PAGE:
Vincent Thornhill

Prizes: Keep an Eye Grant Nominee, Gijs Bakker Award Nominee

Department: Information Design


As our production and consumption of images increases, encouraged by the formats and systems of the digital image, the visual becomes more than just representation. Image use begins to form both a visual and philosophical paradigm with the potential to liberate us from the restrictions of a singular sense of identity.

The current production and consumption of images has the potential to liberate us from the restrictions of a singular sense of identity. In this research and design project I investigate the digital image in relation to self-image. When much of today’s image circulation derives from a human desire for recognition — hardwired by our needs as social animals — an understanding of the reality of images becomes urgent. The re-examination of the broader sense of ‘image’, in conjunction with tracing the rise and enactment of images, attempts to dissolve the limiting and deterministic distinction between the real, and image representation.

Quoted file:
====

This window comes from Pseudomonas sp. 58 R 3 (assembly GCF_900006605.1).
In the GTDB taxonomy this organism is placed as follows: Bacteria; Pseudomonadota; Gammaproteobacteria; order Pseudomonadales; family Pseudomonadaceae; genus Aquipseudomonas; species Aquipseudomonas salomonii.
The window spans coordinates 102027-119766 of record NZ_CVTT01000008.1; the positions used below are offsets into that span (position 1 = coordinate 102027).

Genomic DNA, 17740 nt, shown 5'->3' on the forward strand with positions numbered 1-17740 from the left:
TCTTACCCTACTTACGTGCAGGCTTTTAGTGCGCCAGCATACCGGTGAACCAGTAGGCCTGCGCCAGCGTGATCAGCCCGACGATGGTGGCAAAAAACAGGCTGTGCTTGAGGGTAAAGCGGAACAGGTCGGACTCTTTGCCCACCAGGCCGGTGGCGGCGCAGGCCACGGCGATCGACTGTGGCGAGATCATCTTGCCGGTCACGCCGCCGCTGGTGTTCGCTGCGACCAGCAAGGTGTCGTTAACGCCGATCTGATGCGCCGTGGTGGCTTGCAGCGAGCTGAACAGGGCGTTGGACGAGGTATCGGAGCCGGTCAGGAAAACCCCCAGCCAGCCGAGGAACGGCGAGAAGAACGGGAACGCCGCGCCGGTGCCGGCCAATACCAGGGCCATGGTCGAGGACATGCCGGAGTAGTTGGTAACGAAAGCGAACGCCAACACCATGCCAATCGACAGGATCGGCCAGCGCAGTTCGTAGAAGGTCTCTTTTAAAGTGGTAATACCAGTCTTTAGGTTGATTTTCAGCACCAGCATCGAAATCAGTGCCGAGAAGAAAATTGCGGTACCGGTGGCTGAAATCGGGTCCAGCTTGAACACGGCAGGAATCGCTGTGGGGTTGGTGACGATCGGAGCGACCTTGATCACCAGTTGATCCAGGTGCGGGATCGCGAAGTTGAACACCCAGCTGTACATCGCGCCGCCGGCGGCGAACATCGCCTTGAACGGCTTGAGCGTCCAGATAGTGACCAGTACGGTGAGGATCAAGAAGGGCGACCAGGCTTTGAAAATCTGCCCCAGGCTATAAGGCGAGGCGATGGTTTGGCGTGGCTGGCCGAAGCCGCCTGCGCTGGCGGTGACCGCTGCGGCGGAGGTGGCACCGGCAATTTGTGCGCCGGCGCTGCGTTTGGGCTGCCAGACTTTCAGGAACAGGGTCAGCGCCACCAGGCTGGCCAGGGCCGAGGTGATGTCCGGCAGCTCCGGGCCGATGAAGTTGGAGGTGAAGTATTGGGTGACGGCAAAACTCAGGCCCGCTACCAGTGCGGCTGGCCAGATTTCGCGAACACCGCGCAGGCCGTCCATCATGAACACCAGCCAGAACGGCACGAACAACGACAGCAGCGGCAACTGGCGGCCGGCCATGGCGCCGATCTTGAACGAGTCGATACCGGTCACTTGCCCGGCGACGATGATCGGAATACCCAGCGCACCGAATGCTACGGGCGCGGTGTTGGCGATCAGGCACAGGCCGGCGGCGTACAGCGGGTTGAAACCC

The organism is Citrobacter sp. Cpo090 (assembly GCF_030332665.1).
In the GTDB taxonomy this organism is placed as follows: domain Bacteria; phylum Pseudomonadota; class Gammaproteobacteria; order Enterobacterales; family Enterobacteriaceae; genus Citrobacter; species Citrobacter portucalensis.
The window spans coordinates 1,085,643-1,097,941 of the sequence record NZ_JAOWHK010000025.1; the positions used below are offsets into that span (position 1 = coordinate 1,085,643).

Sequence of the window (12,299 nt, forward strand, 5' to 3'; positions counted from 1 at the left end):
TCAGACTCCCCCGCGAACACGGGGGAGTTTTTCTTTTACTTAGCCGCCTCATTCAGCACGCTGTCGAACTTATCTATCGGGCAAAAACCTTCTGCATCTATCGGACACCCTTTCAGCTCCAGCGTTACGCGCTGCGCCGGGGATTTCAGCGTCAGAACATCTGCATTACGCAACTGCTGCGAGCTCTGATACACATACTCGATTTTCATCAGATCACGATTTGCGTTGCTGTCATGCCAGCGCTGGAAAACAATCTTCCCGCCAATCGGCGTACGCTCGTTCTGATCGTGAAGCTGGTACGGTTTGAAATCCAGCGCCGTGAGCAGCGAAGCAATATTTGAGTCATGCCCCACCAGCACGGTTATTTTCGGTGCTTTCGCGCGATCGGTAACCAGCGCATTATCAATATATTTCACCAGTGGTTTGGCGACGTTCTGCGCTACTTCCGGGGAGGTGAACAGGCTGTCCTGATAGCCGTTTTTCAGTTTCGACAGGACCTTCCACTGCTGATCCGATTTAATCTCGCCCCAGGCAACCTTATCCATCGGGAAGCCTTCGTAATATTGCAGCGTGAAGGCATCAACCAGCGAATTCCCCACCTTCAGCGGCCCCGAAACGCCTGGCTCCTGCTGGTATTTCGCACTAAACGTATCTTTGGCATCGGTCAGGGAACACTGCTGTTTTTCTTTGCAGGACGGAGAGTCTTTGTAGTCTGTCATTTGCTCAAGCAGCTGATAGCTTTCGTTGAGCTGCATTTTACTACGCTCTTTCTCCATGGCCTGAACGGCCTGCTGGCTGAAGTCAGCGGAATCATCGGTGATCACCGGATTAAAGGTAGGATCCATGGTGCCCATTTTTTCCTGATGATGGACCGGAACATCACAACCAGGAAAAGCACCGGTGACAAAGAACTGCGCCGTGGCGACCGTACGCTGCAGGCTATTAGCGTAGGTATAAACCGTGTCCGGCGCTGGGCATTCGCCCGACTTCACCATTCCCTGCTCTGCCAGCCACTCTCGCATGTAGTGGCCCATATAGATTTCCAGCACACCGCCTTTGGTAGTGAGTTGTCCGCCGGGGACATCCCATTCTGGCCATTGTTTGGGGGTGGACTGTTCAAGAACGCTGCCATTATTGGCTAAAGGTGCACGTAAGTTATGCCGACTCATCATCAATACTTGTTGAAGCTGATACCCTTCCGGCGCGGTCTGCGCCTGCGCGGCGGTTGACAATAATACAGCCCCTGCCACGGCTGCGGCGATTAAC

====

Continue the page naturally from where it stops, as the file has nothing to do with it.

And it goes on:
The orientational paradigm of the digital image disrupts the linear perspective we use to structure our experiences. Where this ‘one point perspective’ can be seen as a limiting subject–object relationship, the digital image breaks apart this dichotomy, using multiplicity — the pixel, the camera, the screen — to illuminate our plurality. In doing so, the digital image can show us the reality of our image, simultaneously more defined and more distorted than we were able to perceive.¬¬

Copyright Design Academy Eindhoven

Copyright: Design Academy Eindhoven
Photographs: Lisa Klappe